The third strand in China’s response to Tibetan unrest has been a blow hot-blow cold strategy towards the Dalai Lama. Each instance of unrest is blamed on the “Dalai clique” and is accompanied by strident official denunciations of the Dalai Lama. At the same time, the door to talks has never completely closed. After frozen periods during which all dialogue stops, talks between the two sides have always resumed. Thus, after the 1993 unrest, there was a four-year freeze accompanied by a hardening of political control over Tibet. But by 1997, talks had resumed between the representatives of the Dalai Lama and high level Chinese officials. Following another hiatus after 1998, contacts resumed in 2001 and continued till 2006.

The Olympics

The main focus of Chinese attention is to ensure that the Beijing Olympics, which are meant to symbolise China’s coming of age as a modern, global power proceed without a hitch. It is unlikely now the Olympics will be affected, as it is clear that there is no appetite in the west to risk relations with China because of Tibet.

Having ensured that the Olympics will not be affected, the Chinese strategy is likely to follow the normal pattern of a crackdown on the monasteries in order to identify the leaders of the unrest, as well as on the students, who seem to have played a major part in demonstrations. The violence by Tibetans against Han Chinese in Lhasa has provoked real outrage in Beijing and there is little doubt the crackdown will be heavy.

Economic Growth: Rapid economi growth has legitimised the communist party’s rule in the rest of China, but this formula has not worked in Tibet. The unevenness in the distribution of the benefits

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of growth between the Tibetans and the Han Chinese, as well as rising inflation has fuelled discontent. If China is to succeed in dampening unrest, it will need to find policies to address these issues.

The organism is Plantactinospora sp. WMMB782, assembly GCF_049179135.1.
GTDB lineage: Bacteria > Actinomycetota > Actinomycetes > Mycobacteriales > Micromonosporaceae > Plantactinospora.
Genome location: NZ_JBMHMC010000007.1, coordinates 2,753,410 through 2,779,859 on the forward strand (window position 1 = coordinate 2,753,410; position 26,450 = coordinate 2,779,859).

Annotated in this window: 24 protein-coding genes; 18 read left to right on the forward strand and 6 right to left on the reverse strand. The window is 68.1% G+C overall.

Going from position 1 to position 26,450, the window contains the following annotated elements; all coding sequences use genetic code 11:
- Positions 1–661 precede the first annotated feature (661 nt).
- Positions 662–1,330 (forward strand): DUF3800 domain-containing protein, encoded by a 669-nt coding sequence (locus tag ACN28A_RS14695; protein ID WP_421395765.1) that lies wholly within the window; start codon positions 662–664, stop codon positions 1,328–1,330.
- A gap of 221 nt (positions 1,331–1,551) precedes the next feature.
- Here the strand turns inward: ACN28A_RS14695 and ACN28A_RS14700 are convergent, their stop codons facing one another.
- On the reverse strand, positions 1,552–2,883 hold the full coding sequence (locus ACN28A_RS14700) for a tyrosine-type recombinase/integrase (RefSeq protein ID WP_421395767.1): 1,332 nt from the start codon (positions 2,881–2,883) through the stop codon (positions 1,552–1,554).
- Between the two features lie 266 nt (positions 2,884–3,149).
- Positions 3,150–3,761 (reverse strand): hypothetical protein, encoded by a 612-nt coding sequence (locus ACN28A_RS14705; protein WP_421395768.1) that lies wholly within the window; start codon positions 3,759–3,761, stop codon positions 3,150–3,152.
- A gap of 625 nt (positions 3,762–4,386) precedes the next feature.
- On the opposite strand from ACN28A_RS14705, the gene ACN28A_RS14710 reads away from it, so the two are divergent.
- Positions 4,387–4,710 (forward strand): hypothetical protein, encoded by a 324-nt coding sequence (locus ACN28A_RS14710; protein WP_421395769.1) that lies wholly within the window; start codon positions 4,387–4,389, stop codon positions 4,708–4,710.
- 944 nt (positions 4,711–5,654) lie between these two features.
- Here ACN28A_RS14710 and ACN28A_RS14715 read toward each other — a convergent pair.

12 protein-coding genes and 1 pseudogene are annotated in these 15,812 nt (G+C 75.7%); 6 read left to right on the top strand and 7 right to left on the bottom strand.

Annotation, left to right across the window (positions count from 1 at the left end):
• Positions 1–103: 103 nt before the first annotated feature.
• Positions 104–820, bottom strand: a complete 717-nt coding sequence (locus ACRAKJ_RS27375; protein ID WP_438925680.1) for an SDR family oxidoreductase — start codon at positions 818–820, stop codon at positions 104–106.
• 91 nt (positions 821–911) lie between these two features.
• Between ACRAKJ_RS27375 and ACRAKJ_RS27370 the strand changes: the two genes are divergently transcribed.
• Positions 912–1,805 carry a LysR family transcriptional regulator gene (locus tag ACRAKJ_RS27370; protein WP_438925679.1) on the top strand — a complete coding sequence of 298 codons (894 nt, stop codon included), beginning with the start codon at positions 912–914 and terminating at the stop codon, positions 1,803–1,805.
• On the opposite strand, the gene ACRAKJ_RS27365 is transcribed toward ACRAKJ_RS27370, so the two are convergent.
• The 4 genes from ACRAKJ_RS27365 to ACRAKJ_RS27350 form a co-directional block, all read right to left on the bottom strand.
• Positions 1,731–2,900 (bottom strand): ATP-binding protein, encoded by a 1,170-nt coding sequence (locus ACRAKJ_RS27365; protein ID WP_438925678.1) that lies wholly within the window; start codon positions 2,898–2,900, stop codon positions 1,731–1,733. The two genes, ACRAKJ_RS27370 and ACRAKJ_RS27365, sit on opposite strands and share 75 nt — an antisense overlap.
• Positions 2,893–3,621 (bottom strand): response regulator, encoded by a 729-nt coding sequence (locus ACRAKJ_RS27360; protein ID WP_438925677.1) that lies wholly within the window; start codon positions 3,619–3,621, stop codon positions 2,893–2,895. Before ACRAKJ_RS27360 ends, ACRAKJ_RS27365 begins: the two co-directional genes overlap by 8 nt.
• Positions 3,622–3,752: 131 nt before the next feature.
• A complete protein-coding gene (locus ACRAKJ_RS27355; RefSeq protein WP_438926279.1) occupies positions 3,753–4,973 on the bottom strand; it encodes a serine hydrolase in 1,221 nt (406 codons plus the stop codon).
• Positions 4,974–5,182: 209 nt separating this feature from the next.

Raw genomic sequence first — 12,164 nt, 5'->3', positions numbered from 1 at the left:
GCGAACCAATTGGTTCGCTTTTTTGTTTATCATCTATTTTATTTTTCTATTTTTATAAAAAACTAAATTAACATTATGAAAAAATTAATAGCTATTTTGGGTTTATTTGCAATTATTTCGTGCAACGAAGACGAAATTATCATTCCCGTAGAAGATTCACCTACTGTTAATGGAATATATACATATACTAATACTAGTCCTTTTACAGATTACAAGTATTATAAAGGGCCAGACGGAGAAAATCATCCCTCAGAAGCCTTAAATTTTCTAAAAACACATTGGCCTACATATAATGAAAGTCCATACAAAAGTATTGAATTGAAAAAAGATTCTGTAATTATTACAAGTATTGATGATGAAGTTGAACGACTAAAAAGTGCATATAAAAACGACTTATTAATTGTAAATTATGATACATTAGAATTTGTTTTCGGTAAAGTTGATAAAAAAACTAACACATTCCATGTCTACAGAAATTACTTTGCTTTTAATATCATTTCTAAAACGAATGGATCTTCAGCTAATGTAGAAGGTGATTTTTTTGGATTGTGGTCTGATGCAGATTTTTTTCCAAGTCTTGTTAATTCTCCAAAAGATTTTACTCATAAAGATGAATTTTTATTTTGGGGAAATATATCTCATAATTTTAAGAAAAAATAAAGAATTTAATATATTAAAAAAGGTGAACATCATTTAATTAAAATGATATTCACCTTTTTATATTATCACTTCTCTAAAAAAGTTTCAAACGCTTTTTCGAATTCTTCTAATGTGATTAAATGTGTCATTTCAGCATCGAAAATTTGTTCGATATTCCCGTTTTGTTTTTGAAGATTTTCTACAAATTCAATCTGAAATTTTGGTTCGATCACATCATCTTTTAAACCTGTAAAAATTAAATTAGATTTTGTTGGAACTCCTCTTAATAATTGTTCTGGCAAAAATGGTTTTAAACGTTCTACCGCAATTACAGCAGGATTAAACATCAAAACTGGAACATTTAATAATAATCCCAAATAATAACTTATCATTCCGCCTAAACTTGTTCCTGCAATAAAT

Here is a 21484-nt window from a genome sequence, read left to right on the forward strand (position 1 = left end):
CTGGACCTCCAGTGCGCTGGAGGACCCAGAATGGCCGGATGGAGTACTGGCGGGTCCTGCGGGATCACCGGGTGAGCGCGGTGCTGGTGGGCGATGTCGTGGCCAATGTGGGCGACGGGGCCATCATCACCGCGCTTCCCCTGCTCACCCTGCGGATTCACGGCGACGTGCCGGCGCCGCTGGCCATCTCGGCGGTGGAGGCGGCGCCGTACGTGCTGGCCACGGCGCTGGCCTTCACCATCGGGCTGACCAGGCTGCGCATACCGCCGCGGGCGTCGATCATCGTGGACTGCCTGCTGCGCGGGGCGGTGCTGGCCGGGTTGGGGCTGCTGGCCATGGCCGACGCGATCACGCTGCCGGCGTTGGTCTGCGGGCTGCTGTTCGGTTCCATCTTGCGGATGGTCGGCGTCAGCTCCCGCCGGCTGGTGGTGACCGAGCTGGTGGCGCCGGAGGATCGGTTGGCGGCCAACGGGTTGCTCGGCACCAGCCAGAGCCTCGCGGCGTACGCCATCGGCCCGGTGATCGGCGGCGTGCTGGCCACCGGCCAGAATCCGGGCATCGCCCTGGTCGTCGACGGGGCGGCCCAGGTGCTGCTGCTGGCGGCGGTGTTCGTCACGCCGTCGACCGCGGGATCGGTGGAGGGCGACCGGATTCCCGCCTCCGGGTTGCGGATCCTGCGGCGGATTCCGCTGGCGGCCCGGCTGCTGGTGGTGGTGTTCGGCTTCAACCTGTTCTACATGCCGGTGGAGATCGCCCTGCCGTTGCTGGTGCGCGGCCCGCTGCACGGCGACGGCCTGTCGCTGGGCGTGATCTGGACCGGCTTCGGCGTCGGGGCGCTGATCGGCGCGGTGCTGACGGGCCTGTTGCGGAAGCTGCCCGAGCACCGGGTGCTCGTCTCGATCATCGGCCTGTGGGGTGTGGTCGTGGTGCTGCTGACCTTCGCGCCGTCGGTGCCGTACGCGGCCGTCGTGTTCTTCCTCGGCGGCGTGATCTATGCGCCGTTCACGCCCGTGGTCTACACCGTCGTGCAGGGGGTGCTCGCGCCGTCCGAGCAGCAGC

In the short term, there is no doubt that China will succeed in restoring peace in the region. But there are long-term dynamics at play which could make the Chinese hold on Tibet untenable. Since 1949, Tibetans have been living as a minority in a larger China. While in earlier historical times, different Chinese dynasties have been accepted as suzerains over Tibet, there has never been direct Chinese rule over the region. Tibetans are also seen by the Chinese as a backward people who are being helped to modernise by China. This is a relationship close to colonialism, with China helping to modernise a backward colony and help it into modern times. The regular periods of unrest in Tibet speak of a situation where the Tibetans are resentful of their role as junior partners and a minority nation in a larger China. The spread of education, economic opportunities and a growing Tibetan middle class, is likely to intensify demands for Tibetan self-rule and for an end to Tibet’s minority status within China. This helps to explain why unlike in other parts of China, economic development and modernisation has not led to social peace, but rather periodic eruptions of unrest.

China has locked itself into a position in which it has little room to adapt to the emerging situation in Tibet, without calling into question all that it has done there over the last five decades. Unlike the time of Deng Xiaoping, there is no towering leader in the current Chinese government who is strong enough to overthrow the dogma of the past and adopt radically new approaches to problems, even if they wanted to.